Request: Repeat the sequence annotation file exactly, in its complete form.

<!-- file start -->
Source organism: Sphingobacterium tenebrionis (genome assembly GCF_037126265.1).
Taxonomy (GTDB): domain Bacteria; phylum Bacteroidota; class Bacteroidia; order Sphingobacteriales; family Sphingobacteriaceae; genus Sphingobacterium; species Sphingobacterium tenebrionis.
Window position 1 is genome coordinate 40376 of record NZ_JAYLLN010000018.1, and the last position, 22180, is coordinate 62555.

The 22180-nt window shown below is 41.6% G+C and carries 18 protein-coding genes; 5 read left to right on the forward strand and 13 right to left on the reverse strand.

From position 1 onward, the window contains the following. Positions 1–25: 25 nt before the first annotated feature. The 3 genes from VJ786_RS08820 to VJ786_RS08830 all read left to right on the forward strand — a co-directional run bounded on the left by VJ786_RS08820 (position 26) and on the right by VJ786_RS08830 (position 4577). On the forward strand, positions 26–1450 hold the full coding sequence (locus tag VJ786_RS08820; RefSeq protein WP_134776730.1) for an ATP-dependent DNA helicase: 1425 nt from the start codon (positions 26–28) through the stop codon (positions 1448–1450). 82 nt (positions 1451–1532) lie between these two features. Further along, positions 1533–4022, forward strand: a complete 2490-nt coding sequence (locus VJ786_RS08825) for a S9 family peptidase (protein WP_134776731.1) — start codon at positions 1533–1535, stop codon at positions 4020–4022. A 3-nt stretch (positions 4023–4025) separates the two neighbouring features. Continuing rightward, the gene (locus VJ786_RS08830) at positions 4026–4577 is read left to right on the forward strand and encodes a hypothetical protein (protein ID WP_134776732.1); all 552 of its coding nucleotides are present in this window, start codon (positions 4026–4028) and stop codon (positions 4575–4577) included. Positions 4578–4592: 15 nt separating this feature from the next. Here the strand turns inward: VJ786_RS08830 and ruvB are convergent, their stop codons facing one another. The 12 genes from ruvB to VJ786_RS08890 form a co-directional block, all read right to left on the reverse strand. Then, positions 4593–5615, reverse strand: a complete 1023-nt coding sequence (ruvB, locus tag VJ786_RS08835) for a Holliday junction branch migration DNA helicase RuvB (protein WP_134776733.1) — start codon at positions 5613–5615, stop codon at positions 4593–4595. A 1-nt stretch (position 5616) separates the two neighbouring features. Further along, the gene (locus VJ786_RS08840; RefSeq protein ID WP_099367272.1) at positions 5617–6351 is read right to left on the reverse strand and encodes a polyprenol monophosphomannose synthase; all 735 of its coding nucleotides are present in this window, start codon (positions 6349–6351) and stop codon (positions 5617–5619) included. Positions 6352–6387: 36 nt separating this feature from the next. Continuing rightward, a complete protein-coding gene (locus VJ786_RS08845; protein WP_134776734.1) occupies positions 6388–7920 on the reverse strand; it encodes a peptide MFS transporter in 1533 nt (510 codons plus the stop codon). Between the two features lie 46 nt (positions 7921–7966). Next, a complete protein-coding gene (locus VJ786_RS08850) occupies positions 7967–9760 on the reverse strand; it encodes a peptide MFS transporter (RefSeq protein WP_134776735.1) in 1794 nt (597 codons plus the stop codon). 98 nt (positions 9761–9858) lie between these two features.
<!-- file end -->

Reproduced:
Source organism: Sphingobacterium tenebrionis (genome assembly GCF_037126265.1).
Taxonomy (GTDB): domain Bacteria; phylum Bacteroidota; class Bacteroidia; order Sphingobacteriales; family Sphingobacteriaceae; genus Sphingobacterium; species Sphingobacterium tenebrionis.
Window position 1 is genome coordinate 40376 of record NZ_JAYLLN010000018.1, and the last position, 22180, is coordinate 62555.

The 22180-nt window shown below is 41.6% G+C and carries 18 protein-coding genes; 5 read left to right on the forward strand and 13 right to left on the reverse strand.

From position 1 onward, the window contains the following. Positions 1–25: 25 nt before the first annotated feature. The 3 genes from VJ786_RS08820 to VJ786_RS08830 all read left to right on the forward strand — a co-directional run bounded on the left by VJ786_RS08820 (position 26) and on the right by VJ786_RS08830 (position 4577). On the forward strand, positions 26–1450 hold the full coding sequence (locus tag VJ786_RS08820; RefSeq protein WP_134776730.1) for an ATP-dependent DNA helicase: 1425 nt from the start codon (positions 26–28) through the stop codon (positions 1448–1450). 82 nt (positions 1451–1532) lie between these two features. Further along, positions 1533–4022, forward strand: a complete 2490-nt coding sequence (locus VJ786_RS08825) for a S9 family peptidase (protein WP_134776731.1) — start codon at positions 1533–1535, stop codon at positions 4020–4022. A 3-nt stretch (positions 4023–4025) separates the two neighbouring features. Continuing rightward, the gene (locus VJ786_RS08830) at positions 4026–4577 is read left to right on the forward strand and encodes a hypothetical protein (protein ID WP_134776732.1); all 552 of its coding nucleotides are present in this window, start codon (positions 4026–4028) and stop codon (positions 4575–4577) included. Positions 4578–4592: 15 nt separating this feature from the next. Here the strand turns inward: VJ786_RS08830 and ruvB are convergent, their stop codons facing one another. The 12 genes from ruvB to VJ786_RS08890 form a co-directional block, all read right to left on the reverse strand. Then, positions 4593–5615, reverse strand: a complete 1023-nt coding sequence (ruvB, locus tag VJ786_RS08835) for a Holliday junction branch migration DNA helicase RuvB (protein WP_134776733.1) — start codon at positions 5613–5615, stop codon at positions 4593–4595. A 1-nt stretch (position 5616) separates the two neighbouring features. Further along, the gene (locus VJ786_RS08840; RefSeq protein ID WP_099367272.1) at positions 5617–6351 is read right to left on the reverse strand and encodes a polyprenol monophosphomannose synthase; all 735 of its coding nucleotides are present in this window, start codon (positions 6349–6351) and stop codon (positions 5617–5619) included. Positions 6352–6387: 36 nt separating this feature from the next. Continuing rightward, a complete protein-coding gene (locus VJ786_RS08845; protein WP_134776734.1) occupies positions 6388–7920 on the reverse strand; it encodes a peptide MFS transporter in 1533 nt (510 codons plus the stop codon). Between the two features lie 46 nt (positions 7921–7966). Next, a complete protein-coding gene (locus VJ786_RS08850) occupies positions 7967–9760 on the reverse strand; it encodes a peptide MFS transporter (RefSeq protein WP_134776735.1) in 1794 nt (597 codons plus the stop codon). 98 nt (positions 9761–9858) lie between these two features.